Ancient Irish texts show volcanic link to cold weather

Monastery Annals written at the monastery at Clonmacnoise recorded significant events including extreme weather

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Researchers have been able to trace the impact of volcanic eruptions on the climate over a 1200 year period by assessing ancient Irish texts.

The international team compared entries in these medieval annals with ice core data indicating volcanic eruptions.

Of 38 volcanic events, 37 were associated with directly observed cold weather extremes recorded in the chronicles.

The report is published in the journal Environmental Research Letters.

Start Quote

When the weather that is cold enough to allow you to walk over a lake in Ireland, it is pretty unusual”

End Quote Dr Francis Ludlow Harvard University

In the dim light of the Dark Ages, the Irish literary tradition stands out like a beacon.

At monastic centres across the island, scribes recorded significant events such as feast days, obituaries and descriptions of extreme cold and heat.

These chronicles are generally known as the Irish Annals and in this report, scientists and historians have looked at 40,000 entries in the texts dating from AD431 to 1649.

The researchers also looked at the Greenland Ice Sheet Project (GISP2) ice-core data.

When volcanoes erupt, they produce sulphate aerosol particles which down the centuries have been deposited on and frozen in ice sheets, leaving an extremely accurate temporal record of the event.

Walking on water

Scientists say these particles reflect incoming sunlight and can cause a temporary cooling of the Earth's surface. In a country with a mild maritime climate like Ireland, these colder events would have a significant impact.

volcano

The Hekla volcano in Iceland had a major eruption in AD1104. This clearly registers in significantly elevated sulphate levels in the Greenland ice at the time, and is reported in the Annals of Inisfallen as: "Heavy snow this year, and a great loss of cows, sheep and pigs in the same year." And then again in AD1107, it is reported that "Snow fell for a day and a night on the Wednesday before the feast of St Patrick, and inflicted slaughter on beasts in Ireland."

"When the weather that is cold enough to allow you to walk over a lake in Ireland, it is pretty unusual," lead author Dr Francis Ludlow, from Harvard University, told BBC News.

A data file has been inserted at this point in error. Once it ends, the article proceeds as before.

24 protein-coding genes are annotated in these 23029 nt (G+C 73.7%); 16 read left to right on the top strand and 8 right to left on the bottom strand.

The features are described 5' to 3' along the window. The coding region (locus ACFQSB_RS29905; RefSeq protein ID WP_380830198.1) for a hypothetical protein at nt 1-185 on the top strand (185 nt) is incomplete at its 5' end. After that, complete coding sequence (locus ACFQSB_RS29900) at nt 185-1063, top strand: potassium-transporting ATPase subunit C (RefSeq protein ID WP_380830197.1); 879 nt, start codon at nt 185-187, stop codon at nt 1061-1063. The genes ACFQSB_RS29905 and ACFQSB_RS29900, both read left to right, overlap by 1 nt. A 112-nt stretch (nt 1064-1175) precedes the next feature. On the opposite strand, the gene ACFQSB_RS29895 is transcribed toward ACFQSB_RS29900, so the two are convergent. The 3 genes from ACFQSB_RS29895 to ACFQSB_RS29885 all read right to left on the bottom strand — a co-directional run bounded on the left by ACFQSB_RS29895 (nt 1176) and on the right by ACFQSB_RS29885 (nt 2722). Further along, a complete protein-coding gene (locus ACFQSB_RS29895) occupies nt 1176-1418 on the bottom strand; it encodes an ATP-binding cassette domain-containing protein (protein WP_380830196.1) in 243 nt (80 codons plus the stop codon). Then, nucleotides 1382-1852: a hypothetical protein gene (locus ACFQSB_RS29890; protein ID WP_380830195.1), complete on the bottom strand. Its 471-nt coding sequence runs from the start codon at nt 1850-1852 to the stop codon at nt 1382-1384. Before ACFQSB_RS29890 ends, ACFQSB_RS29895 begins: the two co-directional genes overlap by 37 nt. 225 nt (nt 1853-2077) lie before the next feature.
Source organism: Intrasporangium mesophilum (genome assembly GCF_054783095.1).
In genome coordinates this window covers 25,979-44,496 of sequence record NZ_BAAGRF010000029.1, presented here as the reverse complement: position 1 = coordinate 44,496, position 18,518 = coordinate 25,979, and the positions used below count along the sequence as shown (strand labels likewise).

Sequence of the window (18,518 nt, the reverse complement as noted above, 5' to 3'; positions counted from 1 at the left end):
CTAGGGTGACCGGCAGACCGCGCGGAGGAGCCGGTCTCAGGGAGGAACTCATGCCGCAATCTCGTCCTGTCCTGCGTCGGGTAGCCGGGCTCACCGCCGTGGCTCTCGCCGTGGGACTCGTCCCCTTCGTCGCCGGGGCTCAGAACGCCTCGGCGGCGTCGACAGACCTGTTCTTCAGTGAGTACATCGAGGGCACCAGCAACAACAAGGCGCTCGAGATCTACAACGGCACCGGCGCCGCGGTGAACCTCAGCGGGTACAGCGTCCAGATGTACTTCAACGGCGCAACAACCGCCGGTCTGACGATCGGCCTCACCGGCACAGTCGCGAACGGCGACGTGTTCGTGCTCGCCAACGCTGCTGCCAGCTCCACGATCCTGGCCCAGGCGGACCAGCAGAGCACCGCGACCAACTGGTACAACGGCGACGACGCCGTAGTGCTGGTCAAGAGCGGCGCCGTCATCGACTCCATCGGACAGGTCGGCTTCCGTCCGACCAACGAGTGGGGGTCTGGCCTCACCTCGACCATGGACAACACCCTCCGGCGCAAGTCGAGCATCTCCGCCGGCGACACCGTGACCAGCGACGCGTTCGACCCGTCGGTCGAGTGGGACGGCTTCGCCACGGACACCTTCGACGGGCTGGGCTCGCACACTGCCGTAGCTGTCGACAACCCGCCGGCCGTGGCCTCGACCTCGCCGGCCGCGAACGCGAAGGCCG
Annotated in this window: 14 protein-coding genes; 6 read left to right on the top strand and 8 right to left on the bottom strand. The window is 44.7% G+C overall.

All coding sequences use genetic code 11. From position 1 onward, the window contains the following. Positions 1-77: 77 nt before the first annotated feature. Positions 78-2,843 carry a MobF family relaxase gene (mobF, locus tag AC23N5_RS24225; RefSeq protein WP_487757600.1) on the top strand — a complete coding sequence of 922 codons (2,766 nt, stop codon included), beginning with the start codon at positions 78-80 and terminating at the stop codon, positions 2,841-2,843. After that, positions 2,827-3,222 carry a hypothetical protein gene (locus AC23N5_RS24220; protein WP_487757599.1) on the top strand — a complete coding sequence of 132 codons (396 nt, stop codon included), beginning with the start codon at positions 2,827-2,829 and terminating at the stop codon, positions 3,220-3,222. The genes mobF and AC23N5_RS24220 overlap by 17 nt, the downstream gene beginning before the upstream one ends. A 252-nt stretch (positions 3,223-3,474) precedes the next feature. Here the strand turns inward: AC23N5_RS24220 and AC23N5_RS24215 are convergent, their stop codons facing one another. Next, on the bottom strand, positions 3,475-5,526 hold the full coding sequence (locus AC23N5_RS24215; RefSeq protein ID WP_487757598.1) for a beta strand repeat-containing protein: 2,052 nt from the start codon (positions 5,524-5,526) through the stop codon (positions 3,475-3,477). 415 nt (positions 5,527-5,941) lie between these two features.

"When it happened, it was remarkable enough to be recorded pretty consistently."

The scientists in the team identified 48 volcanic eruptions in the time period spanning 1,219 years. Of these, 38 were associated closely in time with extreme weather events identified in the Irish texts.

"These eruptions occur and they override existing climate patterns for a period of two or three years," said Dr Ludlow.

"And it is clear from the sources that they cause a lot of devastation among societies at the time - whether it was the mass mortality of domestic animals or humans, or indirectly by causing harvest failure."

The end is nigh

The research team believe the texts are accurate as the annals also record solar and lunar eclipses which can be compared with other contemporary sources.

Herculaneum skeletons - victims of the AD79 Mt Vesuvius eruption

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The keen recording of weather though had another motivation.

"A lot of these scribes are working in monasteries, in some time periods they are interpreting these weather events as divine omens or portents as signals of the coming of the last days," said Dr Ludlow.

"That was one of their motivations so we are able to use the records that were created for a completely different purpose that the scribes would never have conceived."

The researchers say that one expected effect of volcanic eruptions that occur in tropical regions is to make for milder winters in northern latitudes.

But in this study, they found several instances of these type of eruptions causing extremely cold winters in Ireland. The team believes their work shows the complex nature of volcanic impacts on climate, and they say there are lessons for the future in the ancient texts.

"That tells us a lot about what sort of weather we might expect in the British Isles when the next big eruption goes off," said Dr Ludlow.

"We might want to buy a bit more salt for the roads."

Follow Matt on Twitter.

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